What was the FBI’s relationship to race during this era?

Hoover had been born in nineteenth-century Washington, D.C., a southern city that stayed segregated throughout most of the twentieth century…He presided over an Anglo-Saxon American, and he aimed to preserve and defend it.”- Tim Weiner, Enemies, 199

When most people think about the FBI and its relationship to race in America, most think of their detailed surveillance and blackmail attempts on Martin Luther King Jr. during the 1950s and 60s.[1] In fact, Weiner writes in his book Enemies, “The FBI had spied on every prominent black political figure in America since World War I. The scope of its surveillance of black leaders was impressive, considering the Bureau’s finite manpower, the burden of its responsibilities, and the limited number of hours in a day.”[2]

The extensive and complete FBI files on Martin Luther King Jr. can be seen in the FBI online archives here:  http://vault.fbi.gov/Martin%20Luther%20King%2C%20Jr.

Here is a scan of the letter, manufactured by the FBI, urging Martin Luther King Jr. to commit suicide in light of the discoveries of FBI investigations

However, for reasons other than politics, Hoover had very pointed views on race that became apparent to anyone who knew him. FBI agent William Sullivan wrote in his memoir about his class of recruits who all joined the Bureau in 1941. He says, “As I took a look at my classmates, I started to notice a certain sameness about the fifty of us. Although we came from ever part of the country and from every type of background, there were no Jews, blacks, or Hispanics in the class. I was later to learn that this was Hoover’s policy.”[3] African-Americans would not be formally admitted under the payroll of the FBI until the late 1940s when the Bureau was desperate to get moles and informants inside various organizations like the NAACP.

Besides Hoover’s own personal prejudices, the FBI did have other reasons to look into the political affiliations of African-Americans. Since before World War II, some African-Americans in the American South had fallen under the charms of communism because of its promotion of racial equality. This concerned the FBI and because of it, they turned their great propaganda machine toward the south. Despite Hoover’s personal racism, a chapter of his book Masters of Deceit is dedicated toward convincing black communities that the communist cause abandoned them years earlier. He writes, “The World War II period found the party cynically abandoning any alleged struggle for Negro rights. The aim was to help not Negroes but Moscow.”[4]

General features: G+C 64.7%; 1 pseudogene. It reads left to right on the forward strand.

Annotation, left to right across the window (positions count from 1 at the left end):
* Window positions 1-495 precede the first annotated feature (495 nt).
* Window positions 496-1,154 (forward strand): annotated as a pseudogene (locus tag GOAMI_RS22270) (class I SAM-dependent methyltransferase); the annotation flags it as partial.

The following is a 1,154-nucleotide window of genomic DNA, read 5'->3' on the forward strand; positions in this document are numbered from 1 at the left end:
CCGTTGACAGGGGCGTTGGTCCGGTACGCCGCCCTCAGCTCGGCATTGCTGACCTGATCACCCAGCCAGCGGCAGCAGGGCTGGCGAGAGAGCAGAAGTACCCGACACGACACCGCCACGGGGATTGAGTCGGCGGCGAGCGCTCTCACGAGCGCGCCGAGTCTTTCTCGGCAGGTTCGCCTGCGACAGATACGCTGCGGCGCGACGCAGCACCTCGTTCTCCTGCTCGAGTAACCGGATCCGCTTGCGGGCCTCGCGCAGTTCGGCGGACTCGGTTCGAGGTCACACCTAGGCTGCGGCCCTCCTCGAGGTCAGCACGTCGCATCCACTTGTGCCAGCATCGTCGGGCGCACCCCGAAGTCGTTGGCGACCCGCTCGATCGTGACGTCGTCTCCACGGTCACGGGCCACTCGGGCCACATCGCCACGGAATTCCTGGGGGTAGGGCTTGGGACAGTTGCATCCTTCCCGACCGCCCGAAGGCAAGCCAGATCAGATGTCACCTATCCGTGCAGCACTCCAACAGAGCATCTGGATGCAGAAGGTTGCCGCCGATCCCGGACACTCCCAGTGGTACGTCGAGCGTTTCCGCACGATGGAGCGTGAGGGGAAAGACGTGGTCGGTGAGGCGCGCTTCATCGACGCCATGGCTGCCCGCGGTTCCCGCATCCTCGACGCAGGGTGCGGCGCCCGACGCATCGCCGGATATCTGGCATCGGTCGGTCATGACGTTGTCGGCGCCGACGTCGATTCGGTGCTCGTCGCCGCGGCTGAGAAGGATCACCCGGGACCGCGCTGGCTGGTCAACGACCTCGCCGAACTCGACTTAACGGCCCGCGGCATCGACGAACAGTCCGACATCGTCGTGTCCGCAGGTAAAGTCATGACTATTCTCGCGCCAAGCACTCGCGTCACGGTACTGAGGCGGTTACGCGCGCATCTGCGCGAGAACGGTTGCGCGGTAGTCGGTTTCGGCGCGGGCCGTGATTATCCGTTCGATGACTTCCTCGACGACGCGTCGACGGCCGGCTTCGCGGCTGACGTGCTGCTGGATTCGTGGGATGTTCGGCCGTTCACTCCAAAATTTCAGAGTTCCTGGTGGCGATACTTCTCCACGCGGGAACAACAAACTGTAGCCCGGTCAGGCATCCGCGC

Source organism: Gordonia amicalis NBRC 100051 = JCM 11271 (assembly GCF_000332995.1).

Anyone who is familiar with the history of the FBI might rebut by saying that the FBI had also surveyed and harassed white supremacist groups like the Klu Klux Klan and were therefore devoid of an official racial bias. Weiner again provides interesting information. He writes, “Despite the violence, Hoover took a hands-off stance toward the KKK. He would not direct the FBI to investigate or penetrate the Klan unless the president so ordered.”[5]

Whether motivation came from the perceived vulnerability of the Civil Rights movement to communism, or from Hoover’s own prejudices, it seems apparent that the FBI had a very tense relationship toward race in the 1940s, 50s, and 60s.

[1] David J. Garrow, The FBI and Martin Luther King Jr., New York: Penguin Books, 1981. Pp. 152.

[2] Tim Weiner, Enemies: A History of the FBI. New York: Random House, 2012. Pp. 197.

[3] William Sullivan, The Bureau: My Thirty Years in Hoover’s FBI. New York: W.W. Norton and Company, 1979. Pp. 16.

[4] J. Edgar Hoover. Masters of Deceit: The Story of Communism in America and How to Fight it. New York: Henry Holt and Company, 1958. Pp. 245.

[5] Weiner, 199.

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